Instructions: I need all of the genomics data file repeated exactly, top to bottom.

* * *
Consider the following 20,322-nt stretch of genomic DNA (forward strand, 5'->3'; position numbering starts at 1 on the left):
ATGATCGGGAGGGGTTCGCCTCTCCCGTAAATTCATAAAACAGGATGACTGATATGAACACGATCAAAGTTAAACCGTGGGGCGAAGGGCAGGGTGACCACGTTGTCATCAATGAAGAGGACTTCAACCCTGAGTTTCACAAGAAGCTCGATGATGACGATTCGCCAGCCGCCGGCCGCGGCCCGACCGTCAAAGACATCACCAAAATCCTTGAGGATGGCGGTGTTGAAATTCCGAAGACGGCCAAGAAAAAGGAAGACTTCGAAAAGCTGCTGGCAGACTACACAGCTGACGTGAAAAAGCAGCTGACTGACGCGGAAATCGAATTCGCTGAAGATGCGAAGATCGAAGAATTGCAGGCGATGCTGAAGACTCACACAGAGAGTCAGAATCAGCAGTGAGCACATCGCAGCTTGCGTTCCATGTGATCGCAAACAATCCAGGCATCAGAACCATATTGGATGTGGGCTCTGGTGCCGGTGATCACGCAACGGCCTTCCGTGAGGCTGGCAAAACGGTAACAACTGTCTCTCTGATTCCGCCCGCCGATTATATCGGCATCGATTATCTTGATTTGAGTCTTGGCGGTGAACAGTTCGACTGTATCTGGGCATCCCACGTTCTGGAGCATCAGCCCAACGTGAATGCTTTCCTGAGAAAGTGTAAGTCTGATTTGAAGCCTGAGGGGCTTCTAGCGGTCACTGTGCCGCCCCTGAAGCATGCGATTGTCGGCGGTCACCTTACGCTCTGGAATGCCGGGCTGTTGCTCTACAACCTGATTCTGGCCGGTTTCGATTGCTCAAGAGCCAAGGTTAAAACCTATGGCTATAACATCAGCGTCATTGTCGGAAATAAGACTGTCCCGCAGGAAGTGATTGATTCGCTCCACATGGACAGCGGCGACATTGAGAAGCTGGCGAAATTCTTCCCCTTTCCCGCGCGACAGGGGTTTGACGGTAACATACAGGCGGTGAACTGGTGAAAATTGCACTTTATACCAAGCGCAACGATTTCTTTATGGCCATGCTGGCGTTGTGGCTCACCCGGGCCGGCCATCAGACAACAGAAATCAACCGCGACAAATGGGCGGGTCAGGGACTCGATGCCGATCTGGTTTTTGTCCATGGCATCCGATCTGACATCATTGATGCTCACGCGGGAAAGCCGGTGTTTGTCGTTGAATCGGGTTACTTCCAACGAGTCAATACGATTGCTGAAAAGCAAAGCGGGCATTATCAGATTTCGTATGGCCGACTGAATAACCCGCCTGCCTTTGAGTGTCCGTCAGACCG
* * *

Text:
Consider the following 20,322-nt stretch of genomic DNA (forward strand, 5'->3'; position numbering starts at 1 on the left):
ATGATCGGGAGGGGTTCGCCTCTCCCGTAAATTCATAAAACAGGATGACTGATATGAACACGATCAAAGTTAAACCGTGGGGCGAAGGGCAGGGTGACCACGTTGTCATCAATGAAGAGGACTTCAACCCTGAGTTTCACAAGAAGCTCGATGATGACGATTCGCCAGCCGCCGGCCGCGGCCCGACCGTCAAAGACATCACCAAAATCCTTGAGGATGGCGGTGTTGAAATTCCGAAGACGGCCAAGAAAAAGGAAGACTTCGAAAAGCTGCTGGCAGACTACACAGCTGACGTGAAAAAGCAGCTGACTGACGCGGAAATCGAATTCGCTGAAGATGCGAAGATCGAAGAATTGCAGGCGATGCTGAAGACTCACACAGAGAGTCAGAATCAGCAGTGAGCACATCGCAGCTTGCGTTCCATGTGATCGCAAACAATCCAGGCATCAGAACCATATTGGATGTGGGCTCTGGTGCCGGTGATCACGCAACGGCCTTCCGTGAGGCTGGCAAAACGGTAACAACTGTCTCTCTGATTCCGCCCGCCGATTATATCGGCATCGATTATCTTGATTTGAGTCTTGGCGGTGAACAGTTCGACTGTATCTGGGCATCCCACGTTCTGGAGCATCAGCCCAACGTGAATGCTTTCCTGAGAAAGTGTAAGTCTGATTTGAAGCCTGAGGGGCTTCTAGCGGTCACTGTGCCGCCCCTGAAGCATGCGATTGTCGGCGGTCACCTTACGCTCTGGAATGCCGGGCTGTTGCTCTACAACCTGATTCTGGCCGGTTTCGATTGCTCAAGAGCCAAGGTTAAAACCTATGGCTATAACATCAGCGTCATTGTCGGAAATAAGACTGTCCCGCAGGAAGTGATTGATTCGCTCCACATGGACAGCGGCGACATTGAGAAGCTGGCGAAATTCTTCCCCTTTCCCGCGCGACAGGGGTTTGACGGTAACATACAGGCGGTGAACTGGTGAAAATTGCACTTTATACCAAGCGCAACGATTTCTTTATGGCCATGCTGGCGTTGTGGCTCACCCGGGCCGGCCATCAGACAACAGAAATCAACCGCGACAAATGGGCGGGTCAGGGACTCGATGCCGATCTGGTTTTTGTCCATGGCATCCGATCTGACATCATTGATGCTCACGCGGGAAAGCCGGTGTTTGTCGTTGAATCGGGTTACTTCCAACGAGTCAATACGATTGCTGAAAAGCAAAGCGGGCATTATCAGATTTCGTATGGCCGACTGAATAACCCGCCTGCCTTTGAGTGTCCGTCAGACCG